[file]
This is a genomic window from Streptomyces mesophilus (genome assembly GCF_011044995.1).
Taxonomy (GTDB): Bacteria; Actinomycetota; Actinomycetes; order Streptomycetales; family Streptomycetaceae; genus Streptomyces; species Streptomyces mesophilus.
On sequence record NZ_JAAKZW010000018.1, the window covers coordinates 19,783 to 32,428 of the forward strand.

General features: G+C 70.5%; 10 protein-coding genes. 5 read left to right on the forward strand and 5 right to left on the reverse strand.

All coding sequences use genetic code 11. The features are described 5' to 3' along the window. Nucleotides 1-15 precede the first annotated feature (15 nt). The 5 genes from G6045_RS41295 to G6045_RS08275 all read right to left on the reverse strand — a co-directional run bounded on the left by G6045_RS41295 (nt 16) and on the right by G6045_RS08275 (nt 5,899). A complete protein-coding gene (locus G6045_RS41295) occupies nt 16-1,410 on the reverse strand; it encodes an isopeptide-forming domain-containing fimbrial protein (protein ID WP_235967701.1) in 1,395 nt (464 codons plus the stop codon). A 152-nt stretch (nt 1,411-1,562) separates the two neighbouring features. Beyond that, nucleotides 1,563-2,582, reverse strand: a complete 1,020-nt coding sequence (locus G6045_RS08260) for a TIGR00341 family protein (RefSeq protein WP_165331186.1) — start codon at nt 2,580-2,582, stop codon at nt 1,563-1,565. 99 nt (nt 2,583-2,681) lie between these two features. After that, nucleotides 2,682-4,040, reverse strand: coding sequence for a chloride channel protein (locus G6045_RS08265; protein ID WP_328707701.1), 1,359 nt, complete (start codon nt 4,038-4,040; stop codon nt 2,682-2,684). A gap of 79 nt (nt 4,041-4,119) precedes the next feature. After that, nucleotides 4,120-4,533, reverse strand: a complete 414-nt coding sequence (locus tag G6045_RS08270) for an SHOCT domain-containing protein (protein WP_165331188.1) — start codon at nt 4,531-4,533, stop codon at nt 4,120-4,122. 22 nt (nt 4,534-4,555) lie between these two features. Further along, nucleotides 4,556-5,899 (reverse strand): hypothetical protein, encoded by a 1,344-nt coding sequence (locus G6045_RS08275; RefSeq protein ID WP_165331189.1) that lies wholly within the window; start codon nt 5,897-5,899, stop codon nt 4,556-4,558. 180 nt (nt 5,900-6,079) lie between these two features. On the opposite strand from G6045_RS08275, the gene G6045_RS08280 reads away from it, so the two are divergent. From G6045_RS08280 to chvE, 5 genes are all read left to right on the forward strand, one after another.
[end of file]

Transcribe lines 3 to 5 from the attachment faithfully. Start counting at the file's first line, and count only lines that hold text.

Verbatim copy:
On sequence record NZ_JAAKZW010000018.1, the window covers coordinates 19,783 to 32,428 of the forward strand.

General features: G+C 70.5%; 10 protein-coding genes. 5 read left to right on the forward strand and 5 right to left on the reverse strand.

All coding sequences use genetic code 11. The features are described 5' to 3' along the window. Nucleotides 1-15 precede the first annotated feature (15 nt). The 5 genes from G6045_RS41295 to G6045_RS08275 all read right to left on the reverse strand — a co-directional run bounded on the left by G6045_RS41295 (nt 16) and on the right by G6045_RS08275 (nt 5,899). A complete protein-coding gene (locus G6045_RS41295) occupies nt 16-1,410 on the reverse strand; it encodes an isopeptide-forming domain-containing fimbrial protein (protein ID WP_235967701.1) in 1,395 nt (464 codons plus the stop codon). A 152-nt stretch (nt 1,411-1,562) separates the two neighbouring features. Beyond that, nucleotides 1,563-2,582, reverse strand: a complete 1,020-nt coding sequence (locus G6045_RS08260) for a TIGR00341 family protein (RefSeq protein WP_165331186.1) — start codon at nt 2,580-2,582, stop codon at nt 1,563-1,565. 99 nt (nt 2,583-2,681) lie between these two features. After that, nucleotides 2,682-4,040, reverse strand: coding sequence for a chloride channel protein (locus G6045_RS08265; protein ID WP_328707701.1), 1,359 nt, complete (start codon nt 4,038-4,040; stop codon nt 2,682-2,684). A gap of 79 nt (nt 4,041-4,119) precedes the next feature. After that, nucleotides 4,120-4,533, reverse strand: a complete 414-nt coding sequence (locus tag G6045_RS08270) for an SHOCT domain-containing protein (protein WP_165331188.1) — start codon at nt 4,531-4,533, stop codon at nt 4,120-4,122. 22 nt (nt 4,534-4,555) lie between these two features. Further along, nucleotides 4,556-5,899 (reverse strand): hypothetical protein, encoded by a 1,344-nt coding sequence (locus G6045_RS08275; RefSeq protein ID WP_165331189.1) that lies wholly within the window; start codon nt 5,897-5,899, stop codon nt 4,556-4,558. 180 nt (nt 5,900-6,079) lie between these two features. On the opposite strand from G6045_RS08275, the gene G6045_RS08280 reads away from it, so the two are divergent. From G6045_RS08280 to chvE, 5 genes are all read left to right on the forward strand, one after another.